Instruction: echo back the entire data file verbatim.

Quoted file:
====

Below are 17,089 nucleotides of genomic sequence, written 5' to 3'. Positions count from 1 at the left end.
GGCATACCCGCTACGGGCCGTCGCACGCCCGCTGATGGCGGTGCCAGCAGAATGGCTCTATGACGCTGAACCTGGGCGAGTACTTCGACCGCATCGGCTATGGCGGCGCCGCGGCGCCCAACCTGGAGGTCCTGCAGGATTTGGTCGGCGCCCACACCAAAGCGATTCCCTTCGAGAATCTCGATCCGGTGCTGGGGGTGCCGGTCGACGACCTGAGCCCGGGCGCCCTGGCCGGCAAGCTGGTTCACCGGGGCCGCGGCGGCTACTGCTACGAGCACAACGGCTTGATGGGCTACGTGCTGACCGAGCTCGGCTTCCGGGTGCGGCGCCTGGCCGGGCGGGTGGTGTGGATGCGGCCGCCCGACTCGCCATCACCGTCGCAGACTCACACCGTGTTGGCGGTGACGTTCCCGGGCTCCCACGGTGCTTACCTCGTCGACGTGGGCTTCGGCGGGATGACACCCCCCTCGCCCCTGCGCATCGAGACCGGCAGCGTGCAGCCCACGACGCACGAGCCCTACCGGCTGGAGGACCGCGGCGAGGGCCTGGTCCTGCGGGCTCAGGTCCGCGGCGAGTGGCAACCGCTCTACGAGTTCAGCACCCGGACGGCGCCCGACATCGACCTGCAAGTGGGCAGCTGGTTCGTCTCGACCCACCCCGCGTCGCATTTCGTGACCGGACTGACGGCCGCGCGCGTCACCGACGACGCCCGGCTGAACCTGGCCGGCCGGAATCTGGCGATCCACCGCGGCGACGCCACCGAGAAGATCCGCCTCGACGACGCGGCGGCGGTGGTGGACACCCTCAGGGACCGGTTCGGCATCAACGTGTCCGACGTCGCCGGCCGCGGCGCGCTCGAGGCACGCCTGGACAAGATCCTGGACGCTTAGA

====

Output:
Below are 17,089 nucleotides of genomic sequence, written 5' to 3'. Positions count from 1 at the left end.
GGCATACCCGCTACGGGCCGTCGCACGCCCGCTGATGGCGGTGCCAGCAGAATGGCTCTATGACGCTGAACCTGGGCGAGTACTTCGACCGCATCGGCTATGGCGGCGCCGCGGCGCCCAACCTGGAGGTCCTGCAGGATTTGGTCGGCGCCCACACCAAAGCGATTCCCTTCGAGAATCTCGATCCGGTGCTGGGGGTGCCGGTCGACGACCTGAGCCCGGGCGCCCTGGCCGGCAAGCTGGTTCACCGGGGCCGCGGCGGCTACTGCTACGAGCACAACGGCTTGATGGGCTACGTGCTGACCGAGCTCGGCTTCCGGGTGCGGCGCCTGGCCGGGCGGGTGGTGTGGATGCGGCCGCCCGACTCGCCATCACCGTCGCAGACTCACACCGTGTTGGCGGTGACGTTCCCGGGCTCCCACGGTGCTTACCTCGTCGACGTGGGCTTCGGCGGGATGACACCCCCCTCGCCCCTGCGCATCGAGACCGGCAGCGTGCAGCCCACGACGCACGAGCCCTACCGGCTGGAGGACCGCGGCGAGGGCCTGGTCCTGCGGGCTCAGGTCCGCGGCGAGTGGCAACCGCTCTACGAGTTCAGCACCCGGACGGCGCCCGACATCGACCTGCAAGTGGGCAGCTGGTTCGTCTCGACCCACCCCGCGTCGCATTTCGTGACCGGACTGACGGCCGCGCGCGTCACCGACGACGCCCGGCTGAACCTGGCCGGCCGGAATCTGGCGATCCACCGCGGCGACGCCACCGAGAAGATCCGCCTCGACGACGCGGCGGCGGTGGTGGACACCCTCAGGGACCGGTTCGGCATCAACGTGTCCGACGTCGCCGGCCGCGGCGCGCTCGAGGCACGCCTGGACAAGATCCTGGACGCTTAGA